Trait-anger enhances effects of caffeine on psychomotor vigilance performance

William D.S. Killgore, Desiree B. Killgore, Goutham Ganesan, Alexandra L. Krugler, Gary H. Kamimori

Research output: Contribution to journalArticlepeer-review

9 Scopus citations


This study examined the combined effects of caffeine and the personality attribute of trait-anger on the speed of psychomotor vigilance performance during sleep deprivation. 23 young adult soldiers (19 male) were administered the State-Trait Anger Expression Inventory-2 when well-rested. Participants were then sleep deprived for three consecutive nights (77 hours total) during which they completed repeated psychomotor vigilance testing. Half of the participants received four doses of oral caffeine (200 mg every 2 hr.; 800 mg total) each night, while the other half were administered a placebo. For the first night, higher scores on trait-anger, outward anger expression, and intensity of anger expression predicted better sustained overnight vigilance performance, but only for those volunteers receiving caffeine. These correlations were not significant for the subsequent nights. Findings suggest a possible synergistic effect between personality traits associated with arousal of the central nervous system and vigilance-promoting effects of caffeine.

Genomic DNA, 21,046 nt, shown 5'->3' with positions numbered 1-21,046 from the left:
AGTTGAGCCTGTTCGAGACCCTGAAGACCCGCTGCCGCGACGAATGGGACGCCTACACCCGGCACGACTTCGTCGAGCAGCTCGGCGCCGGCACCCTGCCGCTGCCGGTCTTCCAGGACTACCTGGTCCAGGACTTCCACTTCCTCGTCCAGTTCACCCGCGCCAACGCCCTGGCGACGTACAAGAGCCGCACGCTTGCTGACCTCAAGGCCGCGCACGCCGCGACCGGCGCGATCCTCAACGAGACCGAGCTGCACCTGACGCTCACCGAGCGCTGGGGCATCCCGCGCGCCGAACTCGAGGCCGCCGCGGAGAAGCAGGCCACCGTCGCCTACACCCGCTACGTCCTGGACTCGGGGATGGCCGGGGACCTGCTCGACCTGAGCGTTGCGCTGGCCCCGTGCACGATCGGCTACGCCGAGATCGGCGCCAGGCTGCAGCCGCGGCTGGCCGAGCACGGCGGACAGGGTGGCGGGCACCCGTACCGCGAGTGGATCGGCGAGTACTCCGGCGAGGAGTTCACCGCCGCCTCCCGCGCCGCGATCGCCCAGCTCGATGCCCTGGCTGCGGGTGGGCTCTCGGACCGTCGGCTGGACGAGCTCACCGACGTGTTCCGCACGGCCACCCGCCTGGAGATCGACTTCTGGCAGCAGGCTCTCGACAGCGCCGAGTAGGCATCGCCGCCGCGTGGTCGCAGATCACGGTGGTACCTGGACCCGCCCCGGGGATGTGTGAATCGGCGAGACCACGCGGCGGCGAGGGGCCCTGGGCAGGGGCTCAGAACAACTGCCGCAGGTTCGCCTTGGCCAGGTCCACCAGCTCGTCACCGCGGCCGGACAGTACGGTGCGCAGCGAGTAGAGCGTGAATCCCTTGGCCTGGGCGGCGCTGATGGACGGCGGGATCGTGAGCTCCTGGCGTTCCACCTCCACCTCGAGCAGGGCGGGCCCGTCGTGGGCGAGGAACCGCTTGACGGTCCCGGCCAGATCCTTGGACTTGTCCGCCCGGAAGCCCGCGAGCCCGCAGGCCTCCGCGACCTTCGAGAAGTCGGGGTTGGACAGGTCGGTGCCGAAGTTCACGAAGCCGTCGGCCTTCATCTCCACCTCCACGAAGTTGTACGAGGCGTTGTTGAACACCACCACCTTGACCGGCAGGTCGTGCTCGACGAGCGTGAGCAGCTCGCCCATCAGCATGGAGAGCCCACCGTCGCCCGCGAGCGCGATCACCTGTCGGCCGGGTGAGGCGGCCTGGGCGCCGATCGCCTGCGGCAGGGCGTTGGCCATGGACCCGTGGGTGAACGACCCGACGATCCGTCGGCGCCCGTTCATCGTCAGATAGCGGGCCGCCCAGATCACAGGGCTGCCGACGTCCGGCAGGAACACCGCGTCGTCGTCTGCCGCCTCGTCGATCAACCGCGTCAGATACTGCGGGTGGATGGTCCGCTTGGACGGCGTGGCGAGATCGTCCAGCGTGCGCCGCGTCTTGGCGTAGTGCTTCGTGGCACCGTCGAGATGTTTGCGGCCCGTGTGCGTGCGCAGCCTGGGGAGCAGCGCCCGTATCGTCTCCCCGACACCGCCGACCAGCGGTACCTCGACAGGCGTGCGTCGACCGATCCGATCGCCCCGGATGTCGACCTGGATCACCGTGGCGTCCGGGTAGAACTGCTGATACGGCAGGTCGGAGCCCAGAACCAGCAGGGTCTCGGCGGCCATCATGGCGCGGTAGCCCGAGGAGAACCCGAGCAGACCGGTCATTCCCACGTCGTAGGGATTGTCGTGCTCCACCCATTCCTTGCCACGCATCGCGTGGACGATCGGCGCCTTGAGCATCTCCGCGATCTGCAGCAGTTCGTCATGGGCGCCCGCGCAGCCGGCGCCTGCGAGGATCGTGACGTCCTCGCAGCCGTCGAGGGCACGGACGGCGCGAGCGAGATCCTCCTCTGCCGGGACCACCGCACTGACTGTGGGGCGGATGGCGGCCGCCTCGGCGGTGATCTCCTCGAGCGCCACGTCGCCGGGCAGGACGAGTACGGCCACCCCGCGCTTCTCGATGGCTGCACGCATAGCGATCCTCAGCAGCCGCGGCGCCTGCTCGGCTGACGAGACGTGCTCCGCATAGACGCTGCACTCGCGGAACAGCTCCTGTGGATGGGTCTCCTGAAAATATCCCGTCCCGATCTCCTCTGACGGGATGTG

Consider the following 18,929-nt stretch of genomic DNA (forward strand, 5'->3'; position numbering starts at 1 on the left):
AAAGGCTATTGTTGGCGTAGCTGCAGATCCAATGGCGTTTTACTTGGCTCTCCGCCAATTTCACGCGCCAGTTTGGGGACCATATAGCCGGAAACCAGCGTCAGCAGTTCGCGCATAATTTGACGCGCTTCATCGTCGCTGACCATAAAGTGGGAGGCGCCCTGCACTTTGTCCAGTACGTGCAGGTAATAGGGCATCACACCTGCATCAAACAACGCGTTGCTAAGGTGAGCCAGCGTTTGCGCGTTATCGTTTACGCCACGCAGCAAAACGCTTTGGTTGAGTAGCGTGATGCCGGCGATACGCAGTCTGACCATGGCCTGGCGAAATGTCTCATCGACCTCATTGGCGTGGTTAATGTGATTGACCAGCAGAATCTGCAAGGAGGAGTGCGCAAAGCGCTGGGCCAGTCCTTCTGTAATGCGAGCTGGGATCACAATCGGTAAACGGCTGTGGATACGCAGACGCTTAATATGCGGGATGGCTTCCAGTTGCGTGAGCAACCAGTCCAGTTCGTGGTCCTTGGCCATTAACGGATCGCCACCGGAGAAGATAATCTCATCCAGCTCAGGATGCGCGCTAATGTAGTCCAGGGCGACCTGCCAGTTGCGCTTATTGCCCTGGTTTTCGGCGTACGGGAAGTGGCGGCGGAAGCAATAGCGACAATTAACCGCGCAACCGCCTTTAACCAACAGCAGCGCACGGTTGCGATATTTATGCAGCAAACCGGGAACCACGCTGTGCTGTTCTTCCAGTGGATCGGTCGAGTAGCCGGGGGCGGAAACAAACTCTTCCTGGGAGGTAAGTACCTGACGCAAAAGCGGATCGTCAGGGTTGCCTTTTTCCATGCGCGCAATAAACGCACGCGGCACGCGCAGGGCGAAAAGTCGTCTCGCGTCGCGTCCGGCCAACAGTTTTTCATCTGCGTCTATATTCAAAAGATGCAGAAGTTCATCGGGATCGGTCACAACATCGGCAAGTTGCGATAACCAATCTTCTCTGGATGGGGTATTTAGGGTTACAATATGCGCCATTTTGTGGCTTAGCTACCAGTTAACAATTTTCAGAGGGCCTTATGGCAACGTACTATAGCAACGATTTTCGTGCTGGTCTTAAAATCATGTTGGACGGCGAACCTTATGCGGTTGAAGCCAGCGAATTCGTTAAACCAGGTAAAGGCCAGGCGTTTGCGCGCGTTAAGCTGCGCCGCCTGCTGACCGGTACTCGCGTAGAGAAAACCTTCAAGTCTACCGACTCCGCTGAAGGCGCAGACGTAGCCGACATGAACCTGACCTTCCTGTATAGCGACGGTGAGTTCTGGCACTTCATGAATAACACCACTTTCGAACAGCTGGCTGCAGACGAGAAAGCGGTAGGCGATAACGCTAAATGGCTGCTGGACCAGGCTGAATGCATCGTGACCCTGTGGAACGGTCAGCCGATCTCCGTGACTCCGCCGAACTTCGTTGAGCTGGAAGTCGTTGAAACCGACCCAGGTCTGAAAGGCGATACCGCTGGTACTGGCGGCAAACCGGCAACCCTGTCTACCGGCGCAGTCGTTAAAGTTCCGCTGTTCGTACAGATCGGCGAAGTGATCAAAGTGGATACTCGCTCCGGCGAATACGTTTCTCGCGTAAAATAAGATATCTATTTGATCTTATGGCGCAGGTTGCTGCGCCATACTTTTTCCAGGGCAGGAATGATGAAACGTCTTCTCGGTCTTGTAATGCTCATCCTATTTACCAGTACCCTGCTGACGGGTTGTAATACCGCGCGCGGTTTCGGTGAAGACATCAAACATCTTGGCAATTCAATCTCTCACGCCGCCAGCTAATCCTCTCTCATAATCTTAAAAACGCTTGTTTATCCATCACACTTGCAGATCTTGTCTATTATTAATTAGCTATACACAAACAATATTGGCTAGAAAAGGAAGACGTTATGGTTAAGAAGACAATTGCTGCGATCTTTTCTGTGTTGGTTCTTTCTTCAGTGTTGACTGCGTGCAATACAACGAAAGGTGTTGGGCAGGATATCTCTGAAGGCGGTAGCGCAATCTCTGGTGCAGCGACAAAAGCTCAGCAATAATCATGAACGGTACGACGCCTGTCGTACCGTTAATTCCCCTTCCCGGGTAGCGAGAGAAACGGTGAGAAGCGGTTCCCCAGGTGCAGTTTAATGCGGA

Original languageEnglish (US)
Pages (from-to)883-886
Number of pages4
JournalPerceptual and motor skills
Issue number3
StatePublished - Dec 2006

ASJC Scopus subject areas

  • Experimental and Cognitive Psychology
  • Sensory Systems


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